Wednesday Bubble: Can yoga decrease insomnia, improve sleep quality?

Posted by on Nov 9, 2011 in aging, menopause, sleep disturbance, stress, yoga | 1 comment









I love that yoga practice continues to take center stage in Western medicine. Truly, this is mind boggling because rarely, if ever, has an alternative practice been given so much credence within the confines of a medical philosophy that allows little outside the box. However, just a few weeks ago, yoga made the headlines again with data showing that it might be useful for treating lower back pain than standard therapies.

In menopause, yoga practice has been explored for stress relief, to improve wellbeing and as a tonic for vasomotor symptoms. Notably, the latter are considered to be partially responsible for significant sleep issues that occur during and after menopause. Indeed, some data show that up to 81% to 83% of women may have sleep complaints and 52%, insomnia.

Yet, like many strategies, yoga is not a one size fits all practice and there are many branches and types, some being meditative and others breathing, and some more physical than others. These distinctions can make it difficult to standardize studies and apply their results. Still, I was thrilled to stumble across a study evaluating the effects of a specifics sequence of yoga on physical and mental health, and symptoms in menopausal women experiencing insomnia. Importantly, this study used a scientific, randomized controlled design to insure that test conditions were up to par with Western methodological standards.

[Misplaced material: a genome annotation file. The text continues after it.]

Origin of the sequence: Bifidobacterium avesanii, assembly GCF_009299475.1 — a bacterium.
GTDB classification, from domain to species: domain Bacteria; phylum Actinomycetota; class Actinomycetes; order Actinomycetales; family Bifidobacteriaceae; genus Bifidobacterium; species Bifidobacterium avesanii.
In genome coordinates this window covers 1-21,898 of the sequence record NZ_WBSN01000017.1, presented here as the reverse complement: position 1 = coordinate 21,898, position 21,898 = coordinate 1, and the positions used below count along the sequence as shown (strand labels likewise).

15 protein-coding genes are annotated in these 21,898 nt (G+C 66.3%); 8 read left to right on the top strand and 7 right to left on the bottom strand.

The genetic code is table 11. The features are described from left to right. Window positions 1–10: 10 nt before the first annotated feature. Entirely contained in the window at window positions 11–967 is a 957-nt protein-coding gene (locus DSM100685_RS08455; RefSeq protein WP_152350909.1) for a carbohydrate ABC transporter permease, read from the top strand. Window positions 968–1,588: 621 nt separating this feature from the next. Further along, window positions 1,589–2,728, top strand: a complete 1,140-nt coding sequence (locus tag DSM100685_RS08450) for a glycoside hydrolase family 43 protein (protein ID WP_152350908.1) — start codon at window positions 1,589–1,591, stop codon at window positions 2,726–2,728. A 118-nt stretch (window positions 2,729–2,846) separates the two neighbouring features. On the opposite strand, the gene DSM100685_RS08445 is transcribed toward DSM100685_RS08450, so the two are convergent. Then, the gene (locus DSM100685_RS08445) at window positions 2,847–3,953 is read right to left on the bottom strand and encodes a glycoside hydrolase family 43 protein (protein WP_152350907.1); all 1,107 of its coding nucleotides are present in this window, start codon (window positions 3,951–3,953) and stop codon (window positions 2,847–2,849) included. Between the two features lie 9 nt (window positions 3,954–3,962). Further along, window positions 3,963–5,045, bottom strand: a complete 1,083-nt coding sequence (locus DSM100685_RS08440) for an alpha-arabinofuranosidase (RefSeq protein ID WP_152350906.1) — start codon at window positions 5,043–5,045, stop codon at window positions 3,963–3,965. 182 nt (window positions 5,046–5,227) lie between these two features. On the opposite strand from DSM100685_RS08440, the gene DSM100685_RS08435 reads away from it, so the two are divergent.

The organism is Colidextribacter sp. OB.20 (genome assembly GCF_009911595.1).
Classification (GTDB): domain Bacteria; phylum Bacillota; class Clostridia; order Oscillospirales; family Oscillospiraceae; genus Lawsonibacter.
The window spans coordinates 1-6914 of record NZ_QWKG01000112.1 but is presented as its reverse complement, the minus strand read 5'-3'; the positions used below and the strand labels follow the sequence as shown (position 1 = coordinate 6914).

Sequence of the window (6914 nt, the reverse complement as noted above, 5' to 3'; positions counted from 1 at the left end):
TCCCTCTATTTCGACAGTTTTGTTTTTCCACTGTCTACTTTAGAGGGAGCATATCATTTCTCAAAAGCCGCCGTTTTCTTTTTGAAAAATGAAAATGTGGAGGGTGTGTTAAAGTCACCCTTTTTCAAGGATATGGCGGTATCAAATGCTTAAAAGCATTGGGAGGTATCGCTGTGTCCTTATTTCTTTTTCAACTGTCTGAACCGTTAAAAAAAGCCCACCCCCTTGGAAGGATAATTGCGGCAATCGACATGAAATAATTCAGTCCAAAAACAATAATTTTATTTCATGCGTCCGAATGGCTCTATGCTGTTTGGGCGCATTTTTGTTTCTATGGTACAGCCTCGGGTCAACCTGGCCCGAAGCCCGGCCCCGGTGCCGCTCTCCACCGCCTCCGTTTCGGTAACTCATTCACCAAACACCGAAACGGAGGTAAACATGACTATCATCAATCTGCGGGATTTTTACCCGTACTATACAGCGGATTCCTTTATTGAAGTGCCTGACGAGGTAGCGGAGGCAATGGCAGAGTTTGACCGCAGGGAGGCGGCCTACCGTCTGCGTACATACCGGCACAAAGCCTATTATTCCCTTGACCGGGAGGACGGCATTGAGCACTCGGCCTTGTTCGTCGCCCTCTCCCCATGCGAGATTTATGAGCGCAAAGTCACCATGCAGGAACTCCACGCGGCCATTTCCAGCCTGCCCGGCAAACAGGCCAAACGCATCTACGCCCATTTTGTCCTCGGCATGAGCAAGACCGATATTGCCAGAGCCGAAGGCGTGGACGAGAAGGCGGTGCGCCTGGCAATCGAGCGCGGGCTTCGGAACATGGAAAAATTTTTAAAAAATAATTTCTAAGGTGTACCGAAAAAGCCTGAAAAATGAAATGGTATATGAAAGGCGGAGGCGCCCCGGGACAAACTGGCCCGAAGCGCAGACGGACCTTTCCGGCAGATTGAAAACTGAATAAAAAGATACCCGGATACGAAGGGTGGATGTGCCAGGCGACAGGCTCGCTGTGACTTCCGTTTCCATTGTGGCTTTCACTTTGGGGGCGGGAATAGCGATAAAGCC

Basically, researchers assigned 44 menopausal women diagnosed with insomnia to one of three group:

  • a control group who ingested 500 mg calcium daily
  •  a passive stretching group, who participated in two, one hour passive stretching classes a week (including stretching of back, stomach, ankles, knee, thigh, elbow, shoulder, wrist and neck) or,
  • a yoga group consisting of two, one hour sessions weekly. These yoga sessions were based on a sequence using stretching positions (asanas) with strong and fast breathing (bhastrika) followed by directed relaxation.

Women in these groups also took 500 m g calcium daily.

The study, which lasted for four months, showed that engaging in a particular sequence of yoga significantly reduced vasomotor symptoms and improved sleep/insomnia severity and mental health compared to passive stretching or simply taking calcium. Women who took the biweekly yoga classes also had higher quality of life scores and better resistance to stress. And while the passive stretching group certainly did not do as well, they did trend towards these benefits as well, especially with regards to the degree of reported stress in their lives.

The researchers believe that regular yoga practice, at least with these particular sequences, alters the nervous system and increases brain concentrations of a potent neurotransmitter – λ-aminobutyric acid – to help improve sleep patterns and reduce vasomotor symptoms. Likewise, stretching may lead to a state of calm that results in reduced metabolism, heart rate, blood pressure, breathing and muscle tension, all of which contribute to stress (or stress reduction).

Granted, this is a small study but it was rigorously designed and suggests that yoga may help sleep issues associated with aging and menopause. I, for one, want to run into a yoga studio. I don’t recall the last time my zzzz’s were not interrupted.


One Comment

  1. 10-30-2012

    Hi! This is my first visit to your blog! We are a team of volunteers and new initiatives in the same niche. Blog gave us useful information to work. You have done an amazing job!

Leave a Comment

Your email address will not be published. Required fields are marked *